Friday, December 20, 2013

Christmas... Time to come home twice

In a retreat program a short while ago I showed a film clip of a presentation by the Vietnamese monk Thich Naht Hanh. With the Christmas season at the door, this morning, it popped into my head again.

Here in the area of Chiang Mai, we see big differences to the same period last year. Here too Christmas is, of which absolutely the majority of people doesn’t even know what the actual meaning is, almost exclusively about commerce. Even here, at temperatures of about 25 ° C during the day, the plastic Christmas trees rise like mushrooms from the ground. They are tempting you buy more, it brings extra stress because of your desire to make everything nice and comfy (the word I use in Dutch is 'gezellig' which is a typical Dutch word and not really good to translate). However, the Thai kids go to school that day and also companies and government are having a normal working day. So although they attempt to get that never unmatchable ambiance here too it doesn’t feel like Christmas at all.

And when I talk about an unequaled ambience, I think back to the times with my parents. The preparations that took place in our family in the weeks and days before Christmas. We were living literally up to it. Even our cat looked forward to it. Every year when my mother was building a great Christmas stable with manger, his nose was in the air with the first smell of the Christmas branches that would make the 'barn' in which the holy family would stay. Now for him began the count down to the moment when we would go to the midnight mass on December 24 and he would peacefully himself sprawled himself all down in the middle of the barn between Joseph, Mary, the ox and the donkey and take place of the baby Jesus.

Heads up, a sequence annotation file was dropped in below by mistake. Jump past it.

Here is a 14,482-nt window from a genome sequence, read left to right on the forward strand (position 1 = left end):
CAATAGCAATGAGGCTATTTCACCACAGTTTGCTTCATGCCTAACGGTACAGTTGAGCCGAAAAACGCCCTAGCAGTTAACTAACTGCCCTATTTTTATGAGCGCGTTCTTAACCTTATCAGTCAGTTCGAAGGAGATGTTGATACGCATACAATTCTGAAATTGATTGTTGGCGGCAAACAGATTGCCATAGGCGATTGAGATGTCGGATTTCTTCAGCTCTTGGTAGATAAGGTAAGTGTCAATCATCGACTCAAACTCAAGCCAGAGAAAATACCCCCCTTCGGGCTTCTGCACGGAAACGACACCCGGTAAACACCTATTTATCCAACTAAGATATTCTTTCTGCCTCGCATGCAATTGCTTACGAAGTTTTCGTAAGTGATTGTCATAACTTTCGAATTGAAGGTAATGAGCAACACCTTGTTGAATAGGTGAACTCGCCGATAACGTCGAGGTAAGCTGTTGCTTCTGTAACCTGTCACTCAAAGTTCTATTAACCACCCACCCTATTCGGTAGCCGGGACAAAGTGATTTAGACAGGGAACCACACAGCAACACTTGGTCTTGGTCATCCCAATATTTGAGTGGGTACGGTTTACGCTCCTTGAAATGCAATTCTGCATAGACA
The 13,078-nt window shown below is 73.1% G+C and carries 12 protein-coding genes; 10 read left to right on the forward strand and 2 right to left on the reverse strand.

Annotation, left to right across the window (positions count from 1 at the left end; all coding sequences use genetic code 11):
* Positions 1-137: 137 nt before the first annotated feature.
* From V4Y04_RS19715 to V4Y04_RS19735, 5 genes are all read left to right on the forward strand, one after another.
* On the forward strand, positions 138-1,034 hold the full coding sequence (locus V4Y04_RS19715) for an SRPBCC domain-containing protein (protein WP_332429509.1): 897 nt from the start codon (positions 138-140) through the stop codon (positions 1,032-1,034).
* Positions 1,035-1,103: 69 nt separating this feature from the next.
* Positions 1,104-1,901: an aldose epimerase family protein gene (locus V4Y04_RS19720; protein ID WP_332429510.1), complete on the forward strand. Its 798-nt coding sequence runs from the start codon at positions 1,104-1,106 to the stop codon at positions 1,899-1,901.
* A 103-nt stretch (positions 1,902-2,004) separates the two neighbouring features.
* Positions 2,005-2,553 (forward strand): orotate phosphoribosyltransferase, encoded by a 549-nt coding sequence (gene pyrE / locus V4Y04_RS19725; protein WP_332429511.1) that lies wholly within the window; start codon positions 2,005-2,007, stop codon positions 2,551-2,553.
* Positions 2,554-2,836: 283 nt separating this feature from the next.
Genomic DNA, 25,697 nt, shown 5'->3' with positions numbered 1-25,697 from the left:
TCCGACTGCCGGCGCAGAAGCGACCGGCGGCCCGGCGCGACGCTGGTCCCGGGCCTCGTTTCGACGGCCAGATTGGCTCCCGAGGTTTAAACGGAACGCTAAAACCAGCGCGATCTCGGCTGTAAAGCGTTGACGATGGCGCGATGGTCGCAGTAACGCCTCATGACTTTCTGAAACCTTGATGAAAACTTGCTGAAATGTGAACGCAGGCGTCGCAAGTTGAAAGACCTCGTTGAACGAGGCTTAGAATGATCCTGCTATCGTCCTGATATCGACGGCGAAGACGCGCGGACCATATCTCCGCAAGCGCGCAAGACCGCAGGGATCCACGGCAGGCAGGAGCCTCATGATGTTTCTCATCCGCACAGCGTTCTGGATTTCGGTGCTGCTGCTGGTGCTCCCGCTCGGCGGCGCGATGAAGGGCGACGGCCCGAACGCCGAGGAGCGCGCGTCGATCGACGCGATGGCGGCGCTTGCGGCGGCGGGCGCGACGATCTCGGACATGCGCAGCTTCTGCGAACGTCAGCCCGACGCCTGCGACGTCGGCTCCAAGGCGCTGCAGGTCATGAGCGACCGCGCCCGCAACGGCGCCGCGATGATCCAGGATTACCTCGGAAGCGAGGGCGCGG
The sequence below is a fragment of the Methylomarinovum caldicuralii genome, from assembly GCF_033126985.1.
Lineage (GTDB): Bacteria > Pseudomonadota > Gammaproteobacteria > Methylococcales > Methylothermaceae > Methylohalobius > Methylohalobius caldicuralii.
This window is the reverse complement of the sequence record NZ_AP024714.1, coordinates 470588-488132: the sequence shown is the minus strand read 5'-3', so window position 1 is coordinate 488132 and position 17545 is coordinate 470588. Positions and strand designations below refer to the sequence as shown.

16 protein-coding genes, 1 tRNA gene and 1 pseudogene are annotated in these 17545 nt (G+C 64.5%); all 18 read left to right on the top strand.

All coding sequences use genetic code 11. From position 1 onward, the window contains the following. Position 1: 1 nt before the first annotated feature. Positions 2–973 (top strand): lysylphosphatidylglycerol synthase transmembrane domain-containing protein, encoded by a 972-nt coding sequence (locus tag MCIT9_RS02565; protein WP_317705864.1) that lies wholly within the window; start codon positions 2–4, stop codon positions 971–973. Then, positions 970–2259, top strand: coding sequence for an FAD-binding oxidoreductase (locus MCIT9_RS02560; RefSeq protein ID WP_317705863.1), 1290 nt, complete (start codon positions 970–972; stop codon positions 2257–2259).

It was not only ambiance but it was also desire peace and sincerity coming home twice.

The presentation of Thich Naht Hanh raises the question in me if we ever dare to come home at all. If I deliberately say 'coming home twice' I mean not only coming home and connect as a family but certainly also coming home to yourself.

Thich Nhat Hanh indicates that if we have "free" time, and many do have with Christmas, we do not know what to do with it. We take a book, our i-phone or go 'do' something else. There are many ways, without actually even noticing escape from ourselves. To come home to ourselves. He says that in many cases, a battle is fought within ourselves. Having a conflict of unhappiness, dissatisfaction with situations, don’t dare to confront ourselves. Not daring to come home to ourselves. And if you are fighting within yourself then it's super easy to go into a battle with the world around you. That is precisely what came into my mind.

Christmas, even though you may not know the original meaning (unfortunately I think) no longer, is a time of even dare to pause. Willing and able to be silent. Just as the encounter with yourself. And if that feels uncomfortable or uneasy, then try and look into a burning candle for a while and ask yourself what the candle means to you. Bring peace, warmth, affection, visibility of colour, energy? Maybe we can all be a little more of a light, not only for ourselves but also a light for others.

Enjoy a nice and cozy Christmas in which it is good to come home to.

Frans Captijn
Host / Catalyst / Talenteer at Captijn Insight

Captijn Insight“Catalyst in your process to new sustainable flow. Whether you are an individual, couple, team or an organization.”